Dementia’s Song

I’d like to share a very personal story with you, one that may resonate with your life experiences if you know someone with dementia.

No doubt this condition takes many routes. Some happen quite quickly. Others occur in a slow ebbing spiral, descending almost without notice, until one day the stark differences become painfully obvious.

It demands a very high emotional price, certainly from the one personally experiencing it, but also from those surrounding them. Watching the progression can be numbing, knowing there is so little that can be done.

Each person living through the changes must face their own emotional challenges, which of course are impacted by physical, mental, financial, and spiritual concerns.

I’m guessing that no two experiences are alike, but that there can be help and healing through sharing. That’s why I’m writing this post. I cannot know what assistance it may provide, but saying it here helps me and I hope it opens some doors for you.

Recently I awoke at 4:30 in the morning with a poem inside my mind, waiting for release, asking to be written. I hadn’t been expecting it, and yet it was there. So, I rose and wrote it down and felt a strong urge to put it into the world.

Here it is.

Dementia’s Song

I hope she knows me today.

My mother sits in her chair.

More than half faded from this life.

I cannot tell if she knows me.

And her stare gives nothing away.

I am left to wonder.

Is any part of her still here with me?

Once so sharp.


With so few words.

Is there any promise for tomorrow

Or is that hope gone,

Like the sun winking out

At the end of the day

On the far horizon?

I wonder

Can I surrender

This fantasy inside of me

That I have any control

Over her staying?

I wonder too

Will her love remain

Here with me

When she finally leaves?

Perhaps that is for my heart to decide.

I want it to be so.

I hope she knows me today.

This was written after I’d visited my mom only to discover she didn’t seem to know me anymore. It left me fully disoriented, my world upside down. How could we have had such a good interactive conversation just the day before? Hours ago, that’s all, just a few hours.

I watch her trying to assemble words into sentences. The words will not come. They are like a skittish kitten hiding under a bed. The more you try to coax them to come out, the further they retreat from you.

Something obvious occurs to me.

I have no control. I cannot do anything to change this. I feel helpless.

And another thing occurs to me. Perhaps she feels the exact same way.

I wonder, how am I to deal with this?

A word shines brightly inside of me, grabbing my attention.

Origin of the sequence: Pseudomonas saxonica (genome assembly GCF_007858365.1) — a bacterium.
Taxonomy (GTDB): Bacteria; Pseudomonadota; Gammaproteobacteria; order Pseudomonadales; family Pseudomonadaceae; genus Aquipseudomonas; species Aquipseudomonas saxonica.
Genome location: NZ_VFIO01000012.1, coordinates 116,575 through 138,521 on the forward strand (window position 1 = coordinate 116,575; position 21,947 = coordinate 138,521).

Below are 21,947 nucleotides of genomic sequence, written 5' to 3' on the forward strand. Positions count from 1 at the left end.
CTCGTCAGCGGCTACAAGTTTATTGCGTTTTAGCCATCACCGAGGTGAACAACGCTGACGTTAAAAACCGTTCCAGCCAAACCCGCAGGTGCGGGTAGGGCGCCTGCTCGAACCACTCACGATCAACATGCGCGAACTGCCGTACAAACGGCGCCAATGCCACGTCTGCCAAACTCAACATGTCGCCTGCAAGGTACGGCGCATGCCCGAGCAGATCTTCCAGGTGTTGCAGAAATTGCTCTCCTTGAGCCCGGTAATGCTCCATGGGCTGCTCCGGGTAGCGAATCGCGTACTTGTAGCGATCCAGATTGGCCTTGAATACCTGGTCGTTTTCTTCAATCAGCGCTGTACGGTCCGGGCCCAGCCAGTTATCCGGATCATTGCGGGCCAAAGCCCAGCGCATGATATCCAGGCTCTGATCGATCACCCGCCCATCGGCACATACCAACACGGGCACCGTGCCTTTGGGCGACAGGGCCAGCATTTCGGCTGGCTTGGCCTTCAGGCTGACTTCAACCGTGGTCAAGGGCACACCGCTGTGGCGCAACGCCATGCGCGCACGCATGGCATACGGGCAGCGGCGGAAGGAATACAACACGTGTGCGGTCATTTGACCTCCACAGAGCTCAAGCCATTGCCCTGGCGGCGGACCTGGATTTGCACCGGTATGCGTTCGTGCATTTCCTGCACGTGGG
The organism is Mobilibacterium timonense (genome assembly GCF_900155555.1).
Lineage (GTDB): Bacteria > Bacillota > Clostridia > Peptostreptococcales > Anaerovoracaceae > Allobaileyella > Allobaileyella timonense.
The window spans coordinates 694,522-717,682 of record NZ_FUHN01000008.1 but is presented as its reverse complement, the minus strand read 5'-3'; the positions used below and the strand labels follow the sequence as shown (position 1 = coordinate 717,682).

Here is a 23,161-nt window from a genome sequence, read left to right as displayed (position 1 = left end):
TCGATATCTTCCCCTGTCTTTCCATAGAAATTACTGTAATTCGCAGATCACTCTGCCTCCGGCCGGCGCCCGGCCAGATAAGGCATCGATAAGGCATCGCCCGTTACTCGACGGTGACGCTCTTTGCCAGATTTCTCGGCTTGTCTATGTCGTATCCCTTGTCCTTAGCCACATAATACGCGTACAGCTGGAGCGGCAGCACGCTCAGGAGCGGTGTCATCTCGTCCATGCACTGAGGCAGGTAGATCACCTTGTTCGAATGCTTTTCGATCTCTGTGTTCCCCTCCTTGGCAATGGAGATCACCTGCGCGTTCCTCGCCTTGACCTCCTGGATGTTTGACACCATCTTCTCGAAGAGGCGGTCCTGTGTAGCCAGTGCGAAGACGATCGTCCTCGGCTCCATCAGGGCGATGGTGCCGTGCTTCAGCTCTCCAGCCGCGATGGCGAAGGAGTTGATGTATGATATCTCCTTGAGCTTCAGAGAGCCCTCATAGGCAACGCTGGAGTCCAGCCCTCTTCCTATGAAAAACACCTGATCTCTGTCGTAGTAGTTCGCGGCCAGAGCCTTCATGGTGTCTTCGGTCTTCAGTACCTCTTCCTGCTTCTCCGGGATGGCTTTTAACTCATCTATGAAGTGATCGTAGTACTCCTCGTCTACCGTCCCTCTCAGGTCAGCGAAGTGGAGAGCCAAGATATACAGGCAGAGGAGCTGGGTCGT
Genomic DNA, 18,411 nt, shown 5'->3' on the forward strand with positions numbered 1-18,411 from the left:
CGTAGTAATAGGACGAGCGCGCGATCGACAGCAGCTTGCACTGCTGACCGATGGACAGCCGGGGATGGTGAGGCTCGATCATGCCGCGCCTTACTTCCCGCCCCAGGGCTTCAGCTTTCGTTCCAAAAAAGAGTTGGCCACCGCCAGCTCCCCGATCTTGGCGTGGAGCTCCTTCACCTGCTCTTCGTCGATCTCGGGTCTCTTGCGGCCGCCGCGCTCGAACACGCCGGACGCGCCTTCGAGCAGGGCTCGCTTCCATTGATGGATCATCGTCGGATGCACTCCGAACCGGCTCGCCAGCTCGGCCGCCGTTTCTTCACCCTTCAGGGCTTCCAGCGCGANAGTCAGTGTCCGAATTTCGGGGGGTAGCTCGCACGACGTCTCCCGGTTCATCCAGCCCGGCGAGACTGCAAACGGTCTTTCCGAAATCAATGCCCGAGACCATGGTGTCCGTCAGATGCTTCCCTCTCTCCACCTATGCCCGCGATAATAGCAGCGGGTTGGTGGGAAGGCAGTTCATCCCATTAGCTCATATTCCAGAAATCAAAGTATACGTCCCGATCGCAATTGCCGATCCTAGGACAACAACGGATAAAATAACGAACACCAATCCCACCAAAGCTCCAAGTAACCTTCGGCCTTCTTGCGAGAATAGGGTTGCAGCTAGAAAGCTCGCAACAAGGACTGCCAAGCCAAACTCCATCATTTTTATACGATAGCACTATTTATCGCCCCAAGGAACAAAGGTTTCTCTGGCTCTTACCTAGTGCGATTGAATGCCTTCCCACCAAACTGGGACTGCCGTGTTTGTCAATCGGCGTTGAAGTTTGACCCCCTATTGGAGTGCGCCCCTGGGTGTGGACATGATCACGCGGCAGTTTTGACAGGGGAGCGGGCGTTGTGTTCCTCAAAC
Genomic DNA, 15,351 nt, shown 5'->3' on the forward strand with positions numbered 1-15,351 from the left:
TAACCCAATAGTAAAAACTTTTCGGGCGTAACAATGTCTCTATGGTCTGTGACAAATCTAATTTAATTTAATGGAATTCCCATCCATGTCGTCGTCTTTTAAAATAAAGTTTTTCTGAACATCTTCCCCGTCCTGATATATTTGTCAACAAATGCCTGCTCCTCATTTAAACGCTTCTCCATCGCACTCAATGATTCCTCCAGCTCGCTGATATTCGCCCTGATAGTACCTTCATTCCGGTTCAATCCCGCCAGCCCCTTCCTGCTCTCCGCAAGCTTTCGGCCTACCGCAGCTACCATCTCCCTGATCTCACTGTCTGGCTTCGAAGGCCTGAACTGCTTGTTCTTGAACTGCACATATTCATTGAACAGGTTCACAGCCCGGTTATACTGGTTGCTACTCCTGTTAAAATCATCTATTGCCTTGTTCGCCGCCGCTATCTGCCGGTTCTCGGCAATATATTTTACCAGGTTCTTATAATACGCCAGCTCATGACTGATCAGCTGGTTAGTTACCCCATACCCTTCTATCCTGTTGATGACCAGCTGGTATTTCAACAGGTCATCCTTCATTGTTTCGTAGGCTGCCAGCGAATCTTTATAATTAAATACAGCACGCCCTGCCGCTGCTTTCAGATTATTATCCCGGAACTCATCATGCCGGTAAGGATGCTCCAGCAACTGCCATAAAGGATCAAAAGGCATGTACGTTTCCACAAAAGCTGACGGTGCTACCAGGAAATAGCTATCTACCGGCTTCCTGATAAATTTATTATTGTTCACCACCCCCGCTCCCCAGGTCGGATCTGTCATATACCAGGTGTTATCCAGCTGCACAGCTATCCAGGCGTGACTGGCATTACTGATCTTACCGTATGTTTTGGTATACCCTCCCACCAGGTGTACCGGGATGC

It doesn’t mean I don’t try to help or be supportive, but it does mean I accept the reality we are experiencing. The wisdom inside this teaches me to accept all outcomes. It alerts me that my suffering is caused by my resistance to accept what is.

It is important for me to feel my feelings, to dive headlong into them, rather than trying to avoid them, even though I know it will be painful. By now, I know that it is far less painful to acknowledge my feelings, rather than a prolonged avoidance or resistance to letting them come into the light.

So, I will try to sit with no expectations and just be with her, accepting what each of us is experiencing and centering in love, as best as I can.

10 Replies to “Dementia’s Song”

  1. Rob – this post brought tears to my eyes. I saw a quote yesterday that made me think of you. It was “To care for those who once cared for us is one of the highest honors.” She may seem to not know you now but in her heart you are there with her always.

    Liked by 1 person

  2. My heart goes out to you, Rob. I have walked that path with my mother too. I think you are wise to feel all your feelings and love your mother as you always have. Much love to you in these difficult times.

    Liked by 1 person

  3. Absolutely beautiful, dear spirit brother. Thank you for sharing your heart with us all. Know of course that your Mom‘s love is with you now and always – and that she is fully aware in her spirit self of who you are and that you are with her and she is with you. Love and blessings, G


    Liked by 1 person

  4. Dear Rob,
    Thanks for sharing such a deep emotional experience., very courageous of you and sad.
    Your mother, the first woman who cared for you since your earliest beginnings on this planet and before. The first woman you fell in love with, no doubt.
    Interesting, you chose to picture an empty chair with a full glass of coke waiting to be sipped.
    But although some parts of your mom seem to have disappeared , the mom who provided that early love is still there giving her care to you, might not be as noticeable now, but her love is always there for you and her family.
    And you can do something for her, continuing to provide support to her and all who care for her and being aware of what you may be called on to do. But of course , you know the very best thing you can do for her , is to Be there for her and keep the love going and growing.
    And she already is thanking you and you continue to thank her by being her. loving son, Rob.
    Many prayers and healing thoughts your way.
    ☮️🙏❤️ Regina

    Liked by 1 person

  5. Thank you for sharing this. It’s not easy to watch the mind of a loved one slip away. While my mom was not diagnoses with dementia, during the last few months of her life she told some rather strange stories.


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